Monday, June 23, 2008

Book Review: River Friendly, River Wild

It is a sad thing indeed to see the destruction caused by flooding in our Midwest. It is hard to fathom how people recover from the loss of everything they own--including their homes. I am recommending the following book as one to share with children whose lives have been affected by this kind of “natural” tragedy.

Written by
Jane Kurtz
Illustrated by Neil Brennan
Simon & Schuster 2000

River Friendly, River Wild, classified as a picture book, is really a collection of free verse poems about the actual flooding of the Red River in North Dakota in April of 1997. The fact-based poems relate the experiences of author Jane Kurtz and other people who lived in Grand Forks before, during, and after the flooding of their city.

The book opens with a description of the Red River by the young girl narrator and of her memories of happy days spent watching the river flow past or of playing on its banks or walking across its frozen surface in winter.

From The Red River

The river wiggled
like a fat brown thread
along the flat quilt of the Red River Valley,
stiching North Dakota and Minnesota together.
My friend Sarah and I
ran races up and down the dike.

In early April, the city is beset by a big blizzard. When the snow begins to melt, the river rises…and everyone begins to fill sand bags to put on top of the dikes. The girl’s family decides it must leave home and pack for their stay at a shelter. They must leave their pet cat, Kiwi, behind. The girl relates her thoughts after spending two weeks away from home.

From Ocean of Feelings

Two weeks of waiting
to find out if we have anything left.
My parents don’t know what to do.
They wander around like balls of string,
winding and unwinding.
My mom makes lists
of everything she might have lost.
I wonder where Sarah is
and if Kiwi is scared in our island house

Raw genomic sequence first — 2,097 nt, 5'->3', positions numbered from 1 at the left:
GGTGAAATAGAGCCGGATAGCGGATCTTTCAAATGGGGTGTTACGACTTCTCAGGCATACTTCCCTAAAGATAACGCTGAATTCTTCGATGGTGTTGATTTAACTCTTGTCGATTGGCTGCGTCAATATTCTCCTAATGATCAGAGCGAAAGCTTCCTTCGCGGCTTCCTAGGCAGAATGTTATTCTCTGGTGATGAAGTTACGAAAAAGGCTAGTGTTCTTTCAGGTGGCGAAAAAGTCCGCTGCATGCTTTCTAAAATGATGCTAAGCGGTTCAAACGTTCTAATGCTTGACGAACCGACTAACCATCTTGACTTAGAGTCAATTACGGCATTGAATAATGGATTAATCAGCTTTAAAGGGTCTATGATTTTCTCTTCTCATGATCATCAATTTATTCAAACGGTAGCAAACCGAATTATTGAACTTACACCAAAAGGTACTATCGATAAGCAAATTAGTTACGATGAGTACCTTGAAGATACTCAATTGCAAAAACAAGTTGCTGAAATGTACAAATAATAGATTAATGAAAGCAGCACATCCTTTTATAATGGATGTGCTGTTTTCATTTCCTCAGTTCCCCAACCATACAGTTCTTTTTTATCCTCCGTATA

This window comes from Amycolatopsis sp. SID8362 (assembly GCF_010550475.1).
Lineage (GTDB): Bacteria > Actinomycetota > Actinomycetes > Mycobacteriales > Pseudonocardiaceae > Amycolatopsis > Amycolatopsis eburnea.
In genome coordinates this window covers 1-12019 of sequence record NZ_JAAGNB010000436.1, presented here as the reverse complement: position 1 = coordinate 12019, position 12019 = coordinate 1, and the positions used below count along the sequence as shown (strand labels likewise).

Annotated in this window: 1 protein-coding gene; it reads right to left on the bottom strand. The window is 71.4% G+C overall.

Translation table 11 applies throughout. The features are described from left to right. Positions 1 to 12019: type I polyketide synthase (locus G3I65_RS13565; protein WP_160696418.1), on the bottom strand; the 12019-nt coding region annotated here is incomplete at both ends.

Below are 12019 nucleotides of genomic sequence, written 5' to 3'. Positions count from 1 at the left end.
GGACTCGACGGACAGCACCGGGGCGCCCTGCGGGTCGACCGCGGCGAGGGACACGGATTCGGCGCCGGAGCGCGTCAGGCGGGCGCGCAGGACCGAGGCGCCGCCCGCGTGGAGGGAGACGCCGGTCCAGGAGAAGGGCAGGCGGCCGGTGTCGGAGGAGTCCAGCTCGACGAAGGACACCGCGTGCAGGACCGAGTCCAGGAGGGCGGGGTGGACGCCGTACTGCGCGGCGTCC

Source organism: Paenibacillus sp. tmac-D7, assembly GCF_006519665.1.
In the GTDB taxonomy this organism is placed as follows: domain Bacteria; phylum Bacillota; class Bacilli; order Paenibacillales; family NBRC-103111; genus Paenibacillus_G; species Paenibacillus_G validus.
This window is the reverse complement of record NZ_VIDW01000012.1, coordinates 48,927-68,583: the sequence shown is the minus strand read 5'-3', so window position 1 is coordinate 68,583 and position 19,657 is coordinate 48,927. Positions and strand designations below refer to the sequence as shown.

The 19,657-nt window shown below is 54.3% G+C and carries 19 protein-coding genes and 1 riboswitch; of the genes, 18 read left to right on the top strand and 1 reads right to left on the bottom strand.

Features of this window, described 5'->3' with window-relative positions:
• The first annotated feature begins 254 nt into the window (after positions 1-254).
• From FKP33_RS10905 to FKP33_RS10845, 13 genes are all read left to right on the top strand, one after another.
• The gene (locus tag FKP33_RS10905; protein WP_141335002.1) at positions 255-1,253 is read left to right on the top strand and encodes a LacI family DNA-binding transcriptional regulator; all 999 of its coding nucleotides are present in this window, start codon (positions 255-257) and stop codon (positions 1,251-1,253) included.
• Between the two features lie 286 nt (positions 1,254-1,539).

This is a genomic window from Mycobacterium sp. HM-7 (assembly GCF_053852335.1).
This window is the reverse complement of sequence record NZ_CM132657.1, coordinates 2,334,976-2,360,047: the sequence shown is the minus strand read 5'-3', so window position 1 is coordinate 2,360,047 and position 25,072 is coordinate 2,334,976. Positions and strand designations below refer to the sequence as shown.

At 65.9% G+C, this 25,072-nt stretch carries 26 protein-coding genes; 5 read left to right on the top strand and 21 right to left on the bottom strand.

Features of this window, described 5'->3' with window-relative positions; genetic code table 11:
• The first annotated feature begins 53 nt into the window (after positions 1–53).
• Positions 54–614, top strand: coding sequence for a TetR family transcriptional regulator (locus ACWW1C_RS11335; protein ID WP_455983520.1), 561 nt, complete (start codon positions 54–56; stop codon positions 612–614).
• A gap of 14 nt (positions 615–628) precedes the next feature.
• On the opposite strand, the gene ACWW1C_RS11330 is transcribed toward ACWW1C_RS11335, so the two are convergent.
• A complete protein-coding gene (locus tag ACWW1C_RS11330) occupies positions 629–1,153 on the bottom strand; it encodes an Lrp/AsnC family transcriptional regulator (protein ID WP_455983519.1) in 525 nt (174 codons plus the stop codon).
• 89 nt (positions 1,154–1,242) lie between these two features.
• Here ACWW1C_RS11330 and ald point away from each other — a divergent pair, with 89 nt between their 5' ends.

with a rush of water all around.

When the girl’s family is finally allowed back into the city, this is what they see “snowbanks of garbage and sandbags” lining every street--as well as many of the contents of people’s houses: mattresses, lamps, water heaters, sleds, etc.

Now people must deal with the devastation the flood has left in its wake. Families are warned to take care when returning to their home because…

The steps could be crumbled.
The floors could be buckled.
The stairs could be slick.
The windows could be broken,
and snakes could be inside.

Life back at home is not what it was before the flood. There is no heat, no electricity, no warm water.

The Christmas Box is one of the most touching poems in the book. The family dons rubber gloves and reaches inside the box to check its contents: “The stockings Aunt Emily cut and sewed/the year that I was born…The wreath that Max made with five-year-old handprints/and lots of green paint.” Most of the contents must be disposed of. It’s not easy. As mother says, “It’s hard to throw out memories.”

The young girl feels anger at the flood for all she has lost. She’s mad because her cat is missing and her friend Sarah now lives with her grandmother.

By May 20th, the family’s lawn is strewn with violets and the mother’s “drying papers.” That same day their cat Kiwi appears. Kiwi was rescued by their next-door neighbor--a man who has lost his store and is now planning to start over somewhere else.

The book concludes with the poem Memories and on a note of hope and of looking forward into the future. This is a poem in which the girl tells us she knows that …

some memories live in things--
in old clothes and photographs,
drawings and trees.
Some of those memories we’ll have to let go.
But Mom and Dad and Max and Kiwi
and Sarah and I
will make new memories
and hold tight to the ones that stick.